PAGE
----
What usually happens when I take students on mission trips or retreats is that I often learn just as much as they do.

New Orleans was no exception. As much as the students were stretched and challenged to grow, the adults in our group were as well. It’s interesting when this happens, I find, because my human reaction to stretching is often resistance…but because I’m asking the students to not resist the challenge, I am further challenged to set an example not only through my actions, but through my response.

So when I’m asked to do something that’s hard for me, I just have to do it–with a smile and a “hey, kids! Your turn next!” encouragement.

Last week, my team of 11 served in five different places. Three of them were challenging, but not unexpected (a children’s day camp, a food bank and the downtown school where we scraped paint and painted doors). Two of them were a bit tougher.

On Monday morning, right out of the gate, we went to Bridgehouse. Bridgehouse is a service for recovering addicts. There are a few different areas that the men and women in the program serve, and the one we went to was tied to the Bridgehouse Thrift Store. It was a warehouse that receives all of the donations for the store. Items have to be sorted and examined before they are sent to the shop. “It’s not a Christian ministry,” our site coordinator told us. “You’re welcome to talk about Jesus, but it might not be warmly received.”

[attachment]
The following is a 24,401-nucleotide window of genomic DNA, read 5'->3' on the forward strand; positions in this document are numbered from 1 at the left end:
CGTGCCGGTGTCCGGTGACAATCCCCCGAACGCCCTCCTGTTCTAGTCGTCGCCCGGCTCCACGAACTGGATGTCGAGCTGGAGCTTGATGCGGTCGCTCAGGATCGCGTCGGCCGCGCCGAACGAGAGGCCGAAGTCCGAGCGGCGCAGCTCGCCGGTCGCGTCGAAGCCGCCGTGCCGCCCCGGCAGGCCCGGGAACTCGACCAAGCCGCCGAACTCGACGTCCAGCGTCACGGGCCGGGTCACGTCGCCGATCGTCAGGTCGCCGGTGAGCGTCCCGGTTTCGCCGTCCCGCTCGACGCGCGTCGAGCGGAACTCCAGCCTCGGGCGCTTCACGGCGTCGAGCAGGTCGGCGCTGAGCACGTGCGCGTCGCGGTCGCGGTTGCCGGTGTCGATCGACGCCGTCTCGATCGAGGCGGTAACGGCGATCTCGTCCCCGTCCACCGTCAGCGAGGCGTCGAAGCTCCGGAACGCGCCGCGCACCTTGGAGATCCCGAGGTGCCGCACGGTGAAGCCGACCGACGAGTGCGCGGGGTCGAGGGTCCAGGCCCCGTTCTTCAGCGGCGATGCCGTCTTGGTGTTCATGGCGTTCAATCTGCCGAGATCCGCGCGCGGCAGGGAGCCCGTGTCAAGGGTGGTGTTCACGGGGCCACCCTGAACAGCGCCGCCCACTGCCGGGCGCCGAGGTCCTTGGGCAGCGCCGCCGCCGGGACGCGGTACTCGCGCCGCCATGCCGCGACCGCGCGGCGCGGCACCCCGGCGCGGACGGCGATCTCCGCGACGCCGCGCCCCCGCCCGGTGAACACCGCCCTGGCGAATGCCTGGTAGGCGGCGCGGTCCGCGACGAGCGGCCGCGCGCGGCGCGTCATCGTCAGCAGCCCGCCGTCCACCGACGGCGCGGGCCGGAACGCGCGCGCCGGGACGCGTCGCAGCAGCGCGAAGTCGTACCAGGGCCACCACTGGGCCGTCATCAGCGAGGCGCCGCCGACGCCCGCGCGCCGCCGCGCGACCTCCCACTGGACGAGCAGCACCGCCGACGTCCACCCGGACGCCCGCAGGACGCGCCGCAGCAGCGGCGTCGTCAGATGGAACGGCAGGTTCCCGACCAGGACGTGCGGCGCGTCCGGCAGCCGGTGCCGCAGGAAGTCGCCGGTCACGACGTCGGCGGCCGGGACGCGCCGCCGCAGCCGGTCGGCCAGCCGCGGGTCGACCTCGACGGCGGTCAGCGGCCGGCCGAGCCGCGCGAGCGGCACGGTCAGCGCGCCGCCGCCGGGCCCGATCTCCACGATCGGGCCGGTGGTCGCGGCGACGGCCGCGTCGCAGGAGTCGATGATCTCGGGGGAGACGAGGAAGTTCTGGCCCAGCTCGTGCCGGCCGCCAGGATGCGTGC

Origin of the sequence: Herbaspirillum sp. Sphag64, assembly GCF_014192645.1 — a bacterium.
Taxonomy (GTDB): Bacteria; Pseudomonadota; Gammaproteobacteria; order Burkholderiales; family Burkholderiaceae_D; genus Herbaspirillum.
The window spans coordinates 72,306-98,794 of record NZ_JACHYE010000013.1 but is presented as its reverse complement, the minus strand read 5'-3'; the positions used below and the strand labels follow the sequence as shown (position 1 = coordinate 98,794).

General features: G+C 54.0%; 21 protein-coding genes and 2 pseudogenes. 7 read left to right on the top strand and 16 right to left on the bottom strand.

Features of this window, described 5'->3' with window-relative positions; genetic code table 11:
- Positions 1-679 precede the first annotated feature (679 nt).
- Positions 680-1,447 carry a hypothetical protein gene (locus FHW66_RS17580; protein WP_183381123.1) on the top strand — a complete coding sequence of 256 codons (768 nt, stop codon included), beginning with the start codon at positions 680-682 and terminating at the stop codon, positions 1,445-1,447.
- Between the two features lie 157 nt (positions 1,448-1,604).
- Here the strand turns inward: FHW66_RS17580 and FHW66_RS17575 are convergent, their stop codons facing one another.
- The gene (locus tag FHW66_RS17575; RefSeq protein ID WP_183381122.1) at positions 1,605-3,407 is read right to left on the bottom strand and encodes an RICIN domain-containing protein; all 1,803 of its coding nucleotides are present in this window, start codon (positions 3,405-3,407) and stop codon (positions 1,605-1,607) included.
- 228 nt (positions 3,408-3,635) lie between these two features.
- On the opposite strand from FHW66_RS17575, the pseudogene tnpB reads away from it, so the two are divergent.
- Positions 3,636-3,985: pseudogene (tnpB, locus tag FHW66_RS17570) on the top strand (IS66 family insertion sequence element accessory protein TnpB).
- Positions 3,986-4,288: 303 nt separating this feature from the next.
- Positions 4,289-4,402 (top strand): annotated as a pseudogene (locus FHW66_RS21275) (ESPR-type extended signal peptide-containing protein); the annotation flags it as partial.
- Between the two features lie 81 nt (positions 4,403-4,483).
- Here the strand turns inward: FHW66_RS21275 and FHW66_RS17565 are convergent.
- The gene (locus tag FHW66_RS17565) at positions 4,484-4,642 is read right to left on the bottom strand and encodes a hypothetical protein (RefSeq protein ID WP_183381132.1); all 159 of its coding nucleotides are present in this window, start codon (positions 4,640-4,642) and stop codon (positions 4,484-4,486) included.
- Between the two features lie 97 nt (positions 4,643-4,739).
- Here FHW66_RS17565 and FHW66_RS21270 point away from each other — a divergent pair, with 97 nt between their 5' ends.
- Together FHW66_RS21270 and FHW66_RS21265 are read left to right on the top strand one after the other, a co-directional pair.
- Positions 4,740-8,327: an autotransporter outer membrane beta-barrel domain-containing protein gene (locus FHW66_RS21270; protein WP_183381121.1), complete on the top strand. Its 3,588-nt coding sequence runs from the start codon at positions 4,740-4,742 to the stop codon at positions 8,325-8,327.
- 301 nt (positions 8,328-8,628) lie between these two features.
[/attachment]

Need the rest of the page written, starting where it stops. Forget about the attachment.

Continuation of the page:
One of the pieces of advice I gave our students upon embarking on the entire New Orleans journey–when we found out that we would be focusing more on relationships and service organizations than on paint and plaster–was that they should always put the people they are serving first. Eye contact and smiles show respect; questions and conversation create relationship. So many people in need (for whatever reason and in whatever circumstance) are used to being ignored or passed by or treated like less than human. Consider reactions to a homeless person asking for change on the street–how many people walk by without even acknowledging the question? Eye contact and an “I’m sorry. I can’t help you.” show respect for another human. In our youth group, we talked about the importance of treating each person encountered like a person that Jesus loves just as much as Jesus loves each of us in the group.